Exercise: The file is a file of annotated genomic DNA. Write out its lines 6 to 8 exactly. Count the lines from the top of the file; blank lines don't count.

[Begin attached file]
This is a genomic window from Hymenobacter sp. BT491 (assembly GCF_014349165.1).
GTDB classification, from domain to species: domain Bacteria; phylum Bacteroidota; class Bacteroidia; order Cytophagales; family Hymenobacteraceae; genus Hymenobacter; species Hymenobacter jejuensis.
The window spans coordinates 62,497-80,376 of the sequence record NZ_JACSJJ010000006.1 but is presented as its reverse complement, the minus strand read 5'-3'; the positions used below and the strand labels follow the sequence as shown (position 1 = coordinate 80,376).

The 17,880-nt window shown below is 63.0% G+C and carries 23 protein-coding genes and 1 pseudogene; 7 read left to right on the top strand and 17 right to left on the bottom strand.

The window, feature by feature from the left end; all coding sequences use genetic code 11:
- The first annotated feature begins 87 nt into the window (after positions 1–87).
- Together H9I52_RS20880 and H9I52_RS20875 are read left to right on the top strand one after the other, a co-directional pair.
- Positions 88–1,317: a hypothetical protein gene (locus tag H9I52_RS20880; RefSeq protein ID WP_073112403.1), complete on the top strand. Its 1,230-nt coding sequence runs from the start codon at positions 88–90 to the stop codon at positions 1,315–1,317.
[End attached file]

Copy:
- The first annotated feature begins 87 nt into the window (after positions 1–87).
- Together H9I52_RS20880 and H9I52_RS20875 are read left to right on the top strand one after the other, a co-directional pair.
- Positions 88–1,317: a hypothetical protein gene (locus tag H9I52_RS20880; RefSeq protein ID WP_073112403.1), complete on the top strand. Its 1,230-nt coding sequence runs from the start codon at positions 88–90 to the stop codon at positions 1,315–1,317.